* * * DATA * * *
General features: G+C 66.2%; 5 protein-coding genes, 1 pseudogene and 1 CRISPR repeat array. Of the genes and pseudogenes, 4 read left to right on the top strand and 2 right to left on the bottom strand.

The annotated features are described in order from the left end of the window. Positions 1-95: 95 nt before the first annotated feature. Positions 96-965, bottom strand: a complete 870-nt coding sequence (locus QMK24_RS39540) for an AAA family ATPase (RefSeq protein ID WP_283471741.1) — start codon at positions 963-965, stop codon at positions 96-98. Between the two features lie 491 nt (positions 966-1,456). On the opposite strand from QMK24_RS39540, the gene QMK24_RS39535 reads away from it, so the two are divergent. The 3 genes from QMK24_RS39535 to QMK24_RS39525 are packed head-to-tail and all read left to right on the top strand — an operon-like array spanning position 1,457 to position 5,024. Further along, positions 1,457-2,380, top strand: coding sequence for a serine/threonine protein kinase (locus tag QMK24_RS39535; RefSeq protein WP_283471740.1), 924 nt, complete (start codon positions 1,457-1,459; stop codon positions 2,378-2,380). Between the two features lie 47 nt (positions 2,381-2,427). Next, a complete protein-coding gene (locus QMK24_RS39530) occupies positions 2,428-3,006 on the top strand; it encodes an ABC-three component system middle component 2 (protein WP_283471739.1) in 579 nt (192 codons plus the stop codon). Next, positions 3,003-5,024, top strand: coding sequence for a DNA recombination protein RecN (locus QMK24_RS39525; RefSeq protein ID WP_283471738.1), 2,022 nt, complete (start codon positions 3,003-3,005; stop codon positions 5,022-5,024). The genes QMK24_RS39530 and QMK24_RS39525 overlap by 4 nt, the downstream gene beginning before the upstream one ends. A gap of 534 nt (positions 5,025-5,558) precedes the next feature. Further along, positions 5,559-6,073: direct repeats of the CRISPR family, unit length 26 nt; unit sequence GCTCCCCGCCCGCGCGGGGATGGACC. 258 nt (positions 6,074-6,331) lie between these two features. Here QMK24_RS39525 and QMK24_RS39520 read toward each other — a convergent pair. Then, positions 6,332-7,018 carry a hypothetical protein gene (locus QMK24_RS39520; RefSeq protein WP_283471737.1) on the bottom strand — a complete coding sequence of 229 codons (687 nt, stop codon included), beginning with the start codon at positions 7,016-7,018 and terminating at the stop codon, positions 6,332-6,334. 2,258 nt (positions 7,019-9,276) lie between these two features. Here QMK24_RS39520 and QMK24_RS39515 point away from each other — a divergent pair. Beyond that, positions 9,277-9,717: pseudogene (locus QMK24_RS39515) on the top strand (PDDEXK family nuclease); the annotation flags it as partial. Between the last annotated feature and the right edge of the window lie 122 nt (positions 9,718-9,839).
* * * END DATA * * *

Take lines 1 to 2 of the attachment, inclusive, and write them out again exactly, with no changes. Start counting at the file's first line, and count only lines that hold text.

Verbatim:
General features: G+C 66.2%; 5 protein-coding genes, 1 pseudogene and 1 CRISPR repeat array. Of the genes and pseudogenes, 4 read left to right on the top strand and 2 right to left on the bottom strand.

The annotated features are described in order from the left end of the window. Positions 1-95: 95 nt before the first annotated feature. Positions 96-965, bottom strand: a complete 870-nt coding sequence (locus QMK24_RS39540) for an AAA family ATPase (RefSeq protein ID WP_283471741.1) — start codon at positions 963-965, stop codon at positions 96-98. Between the two features lie 491 nt (positions 966-1,456). On the opposite strand from QMK24_RS39540, the gene QMK24_RS39535 reads away from it, so the two are divergent. The 3 genes from QMK24_RS39535 to QMK24_RS39525 are packed head-to-tail and all read left to right on the top strand — an operon-like array spanning position 1,457 to position 5,024. Further along, positions 1,457-2,380, top strand: coding sequence for a serine/threonine protein kinase (locus tag QMK24_RS39535; RefSeq protein WP_283471740.1), 924 nt, complete (start codon positions 1,457-1,459; stop codon positions 2,378-2,380). Between the two features lie 47 nt (positions 2,381-2,427). Next, a complete protein-coding gene (locus QMK24_RS39530) occupies positions 2,428-3,006 on the top strand; it encodes an ABC-three component system middle component 2 (protein WP_283471739.1) in 579 nt (192 codons plus the stop codon). Next, positions 3,003-5,024, top strand: coding sequence for a DNA recombination protein RecN (locus QMK24_RS39525; RefSeq protein ID WP_283471738.1), 2,022 nt, complete (start codon positions 3,003-3,005; stop codon positions 5,022-5,024). The genes QMK24_RS39530 and QMK24_RS39525 overlap by 4 nt, the downstream gene beginning before the upstream one ends. A gap of 534 nt (positions 5,025-5,558) precedes the next feature. Further along, positions 5,559-6,073: direct repeats of the CRISPR family, unit length 26 nt; unit sequence GCTCCCCGCCCGCGCGGGGATGGACC. 258 nt (positions 6,074-6,331) lie between these two features. Here QMK24_RS39525 and QMK24_RS39520 read toward each other — a convergent pair. Then, positions 6,332-7,018 carry a hypothetical protein gene (locus QMK24_RS39520; RefSeq protein WP_283471737.1) on the bottom strand — a complete coding sequence of 229 codons (687 nt, stop codon included), beginning with the start codon at positions 7,016-7,018 and terminating at the stop codon, positions 6,332-6,334. 2,258 nt (positions 7,019-9,276) lie between these two features. Here QMK24_RS39520 and QMK24_RS39515 point away from each other — a divergent pair. Beyond that, positions 9,277-9,717: pseudogene (locus QMK24_RS39515) on the top strand (PDDEXK family nuclease); the annotation flags it as partial. Between the last annotated feature and the right edge of the window lie 122 nt (positions 9,718-9,839).